insert_username    | 1.0             |                   | functions for tracking who changed a table

Now the next question on my mind, is how the heck does an extension get themselves on this list. What I will describe is a somewhat Microsoft Windows focused approach, but much of it is the same as what you would do in a Unix-based system, since I'm compiling under MingW.

Downloading the packages

While my out of the box PostgreSQL had many extensions, not all are present. Most of the ones listed were contribs of yesteryear. Many of the newer PostgreSQL extensions can be found at To get a feel for how this whole new Extension world works, I thought I'd take a stab at compiling a couple and installing them. I was able to get many of the ones I tried to compile under MingW and run in my 32-bit PostgreSQL 9.1 EnterpriseDb VC++ binaries. The ones I experimented with do not come packaged with the EnterpriseDB packaged Windows binaries and were relatively painless since they didn't have extra dependencies beyond what is required by PostgreSQL. Some others I wanted try like the twitter FDW had extra dependencies I didn't have the energy to gather and the explain analyze one I tried but it failed (though it did create the package, it failed with a plpgsql error when I went to install it with CREATE EXTENSION). Below are the ones I was successful with. It should be noted that while these are packaged as extensions, many will compile under lower versions of PostgreSQL like 8.4/9.0 and can be used like any other contrib in lower versions. You just don't get the syntactic/manageability goodness of the new EXTENSION model.

Compiling them under MingW and making available in PostgreSQL

What I am describing here are my compile steps for MingW, but the steps should be essentially the same on Unix/Linux platforms, the last. Most of the extensions follow the same path, you need postgresql-develop available and path to your pg_config should be in your path (pg_config is generally located in the bin folder of your PostgreSQL install). Since we use mingW to compile PostGIS for various versions of PostgreSQL (8.2-9.1), as described Compiling PostGIS 2.0 under MingW-32 we change our paths accordingly to compile for a different versions of PostgreSQL.

So for example, to compile kmeans, we extracted the folder into C:\projects\postgresql\extensions

export PG_VER=91b3
export PGPORT=5441
export PGUSER=postgres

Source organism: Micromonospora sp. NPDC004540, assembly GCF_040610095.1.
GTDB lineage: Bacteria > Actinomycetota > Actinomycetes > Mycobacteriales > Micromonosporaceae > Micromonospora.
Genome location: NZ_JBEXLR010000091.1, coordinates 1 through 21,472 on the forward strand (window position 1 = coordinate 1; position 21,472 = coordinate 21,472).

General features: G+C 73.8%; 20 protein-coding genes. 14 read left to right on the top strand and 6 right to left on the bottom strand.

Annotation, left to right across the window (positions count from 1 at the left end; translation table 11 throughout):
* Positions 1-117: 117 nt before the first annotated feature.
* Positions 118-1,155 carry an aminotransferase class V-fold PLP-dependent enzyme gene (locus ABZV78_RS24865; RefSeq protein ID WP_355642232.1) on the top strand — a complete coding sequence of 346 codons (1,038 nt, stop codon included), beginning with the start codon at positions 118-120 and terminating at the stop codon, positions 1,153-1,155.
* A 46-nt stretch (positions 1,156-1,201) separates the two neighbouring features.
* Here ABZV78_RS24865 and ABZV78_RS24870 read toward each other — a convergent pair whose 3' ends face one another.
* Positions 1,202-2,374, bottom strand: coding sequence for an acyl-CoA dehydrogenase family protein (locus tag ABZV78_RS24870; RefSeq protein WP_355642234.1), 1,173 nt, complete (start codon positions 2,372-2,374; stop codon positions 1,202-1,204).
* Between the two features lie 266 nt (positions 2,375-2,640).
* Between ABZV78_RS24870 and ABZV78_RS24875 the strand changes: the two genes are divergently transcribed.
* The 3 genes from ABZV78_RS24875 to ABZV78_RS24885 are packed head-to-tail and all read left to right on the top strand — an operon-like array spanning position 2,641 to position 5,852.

export PATH="/c/projects/pg/pg${PG_VER}/bin/:$PATH"

cd /c/projects/postgresql/extensions
cd kmeans-1.1.0
make install

The make install will install it in your PostgreSQL install and if you were actually using your PostgreSQL compile environment, you'd be done and have the extensions available and listed in pg_available_extensions. However, for production use, we normally use the VC++ compiled PostgreSQL distributed by EnterpriseDb. Locally these seem to work fine under there.

Using MingW compiled extensions under Windows PostgreSQL VC++ builds

There are two sets of things you need to copy which is where extensions install their stuff. /share/extension (under MingW, this is share/postgresql/extension and the relevant extension dlls in the /lib/ folder in MingW this is lib/postgresql.

Copy these into the lib and share/extension folder of your regular PostgreSQL install and run this query to confirm they are available.

SELECT * FROM pg_available_extensions 
WHERE name IN('first_last_agg', 'temporal','kmeans' )
ORDER BY name;  

      name      | default_version | installed_version |                  comment                  
 first_last_agg | 0.1.1           | 0.1.1             | first() and last() aggregate functions
 kmeans         | 1.1.0           |                   | k-means classification by window function
 temporal       | 0.7.1           | 0.7.1             | temporal data type and functions

Installing the extensions into database

Okay I cheated and started installing them already. To install the extensions, you use PgAdminIII add Extension feature or:

To install in a named schema


To install in default schema


If there exist multiple versions of an extension, you'll want to use the optional VERSION clause: CREATE EXTENSION kmeans SCHEMA contrib VERSION 1.1.0;

For those windows users, who are interested in trying out these particular extensions and aren't set up for compiling -- you can download them in I'm still setting up my 64-bit desktop and hope to have 64-bit equivalents of these running in my 64-bit PostgreSQL 9.0/9.1 installs.